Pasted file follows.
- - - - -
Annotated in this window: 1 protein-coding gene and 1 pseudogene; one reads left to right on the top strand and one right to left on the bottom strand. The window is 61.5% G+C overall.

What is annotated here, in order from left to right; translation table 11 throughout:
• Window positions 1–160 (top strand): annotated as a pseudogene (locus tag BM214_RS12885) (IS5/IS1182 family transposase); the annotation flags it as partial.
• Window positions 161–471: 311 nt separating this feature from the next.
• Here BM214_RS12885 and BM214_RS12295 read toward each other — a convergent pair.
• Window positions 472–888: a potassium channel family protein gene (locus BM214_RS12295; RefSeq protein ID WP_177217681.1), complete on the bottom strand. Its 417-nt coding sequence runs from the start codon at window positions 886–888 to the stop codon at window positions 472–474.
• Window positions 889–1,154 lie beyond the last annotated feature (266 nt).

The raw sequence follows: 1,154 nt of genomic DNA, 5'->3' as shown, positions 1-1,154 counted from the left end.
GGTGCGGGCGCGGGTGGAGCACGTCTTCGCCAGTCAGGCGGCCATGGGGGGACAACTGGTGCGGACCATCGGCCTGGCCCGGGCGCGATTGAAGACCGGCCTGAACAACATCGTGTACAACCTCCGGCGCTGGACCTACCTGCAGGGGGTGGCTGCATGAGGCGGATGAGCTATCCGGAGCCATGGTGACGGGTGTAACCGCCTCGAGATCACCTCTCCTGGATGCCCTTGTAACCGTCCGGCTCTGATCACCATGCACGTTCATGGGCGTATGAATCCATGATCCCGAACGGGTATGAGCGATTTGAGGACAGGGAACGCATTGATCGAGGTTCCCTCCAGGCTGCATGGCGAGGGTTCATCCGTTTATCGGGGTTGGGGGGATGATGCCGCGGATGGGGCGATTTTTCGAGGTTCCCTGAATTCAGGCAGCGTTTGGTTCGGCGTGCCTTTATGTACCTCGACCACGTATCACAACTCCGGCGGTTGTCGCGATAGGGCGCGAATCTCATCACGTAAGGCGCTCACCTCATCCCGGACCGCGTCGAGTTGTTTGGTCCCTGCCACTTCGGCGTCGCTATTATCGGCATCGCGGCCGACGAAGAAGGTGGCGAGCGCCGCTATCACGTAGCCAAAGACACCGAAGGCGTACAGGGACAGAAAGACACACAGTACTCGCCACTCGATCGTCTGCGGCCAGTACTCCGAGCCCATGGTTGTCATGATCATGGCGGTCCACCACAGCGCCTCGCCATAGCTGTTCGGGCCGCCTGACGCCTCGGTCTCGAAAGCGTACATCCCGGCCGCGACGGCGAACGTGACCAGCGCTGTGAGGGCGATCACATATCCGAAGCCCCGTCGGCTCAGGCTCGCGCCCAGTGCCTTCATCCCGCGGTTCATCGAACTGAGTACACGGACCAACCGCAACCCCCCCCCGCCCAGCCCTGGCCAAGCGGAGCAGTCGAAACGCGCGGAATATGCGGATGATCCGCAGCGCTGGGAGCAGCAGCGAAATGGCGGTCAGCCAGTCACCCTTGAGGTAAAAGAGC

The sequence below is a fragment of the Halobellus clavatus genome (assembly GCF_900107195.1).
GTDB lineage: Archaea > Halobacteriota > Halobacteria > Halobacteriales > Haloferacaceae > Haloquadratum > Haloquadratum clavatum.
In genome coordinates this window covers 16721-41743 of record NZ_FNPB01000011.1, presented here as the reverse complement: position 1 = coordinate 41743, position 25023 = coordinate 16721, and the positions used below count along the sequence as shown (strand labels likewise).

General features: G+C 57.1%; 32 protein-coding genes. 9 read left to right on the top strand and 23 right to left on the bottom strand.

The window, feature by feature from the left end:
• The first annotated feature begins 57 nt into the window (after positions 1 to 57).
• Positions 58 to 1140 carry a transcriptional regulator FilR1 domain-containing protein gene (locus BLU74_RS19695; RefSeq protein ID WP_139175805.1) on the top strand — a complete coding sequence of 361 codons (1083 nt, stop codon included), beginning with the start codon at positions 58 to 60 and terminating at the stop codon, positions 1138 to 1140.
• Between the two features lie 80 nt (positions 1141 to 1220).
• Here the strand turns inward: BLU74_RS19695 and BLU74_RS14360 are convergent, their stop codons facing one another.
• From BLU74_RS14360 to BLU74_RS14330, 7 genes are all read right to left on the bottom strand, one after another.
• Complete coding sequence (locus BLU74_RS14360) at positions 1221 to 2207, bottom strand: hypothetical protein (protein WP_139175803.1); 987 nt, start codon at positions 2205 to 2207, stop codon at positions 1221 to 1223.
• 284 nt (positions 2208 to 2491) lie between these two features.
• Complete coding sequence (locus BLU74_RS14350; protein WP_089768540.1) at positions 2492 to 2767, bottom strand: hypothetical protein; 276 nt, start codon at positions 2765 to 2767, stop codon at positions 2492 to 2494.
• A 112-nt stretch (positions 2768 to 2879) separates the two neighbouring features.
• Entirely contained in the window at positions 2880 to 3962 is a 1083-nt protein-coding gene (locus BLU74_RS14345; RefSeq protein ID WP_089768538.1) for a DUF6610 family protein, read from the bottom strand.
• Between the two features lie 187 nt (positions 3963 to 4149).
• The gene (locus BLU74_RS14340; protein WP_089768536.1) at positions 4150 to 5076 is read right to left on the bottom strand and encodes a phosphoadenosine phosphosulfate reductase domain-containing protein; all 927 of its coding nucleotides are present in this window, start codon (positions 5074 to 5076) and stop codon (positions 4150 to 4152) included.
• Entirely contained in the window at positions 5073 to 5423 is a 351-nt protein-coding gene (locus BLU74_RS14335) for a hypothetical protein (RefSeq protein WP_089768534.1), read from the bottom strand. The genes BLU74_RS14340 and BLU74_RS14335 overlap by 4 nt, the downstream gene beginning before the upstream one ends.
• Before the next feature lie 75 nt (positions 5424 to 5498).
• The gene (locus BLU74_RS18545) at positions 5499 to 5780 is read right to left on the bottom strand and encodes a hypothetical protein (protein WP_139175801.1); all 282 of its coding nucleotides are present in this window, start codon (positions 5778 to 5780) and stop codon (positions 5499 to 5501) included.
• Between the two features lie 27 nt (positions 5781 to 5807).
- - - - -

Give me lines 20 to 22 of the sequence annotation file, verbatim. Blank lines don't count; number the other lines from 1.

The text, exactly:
• Complete coding sequence (locus BLU74_RS14360) at positions 1221 to 2207, bottom strand: hypothetical protein (protein WP_139175803.1); 987 nt, start codon at positions 2205 to 2207, stop codon at positions 1221 to 1223.
• 284 nt (positions 2208 to 2491) lie between these two features.
• Complete coding sequence (locus BLU74_RS14350; protein WP_089768540.1) at positions 2492 to 2767, bottom strand: hypothetical protein; 276 nt, start codon at positions 2765 to 2767, stop codon at positions 2492 to 2494.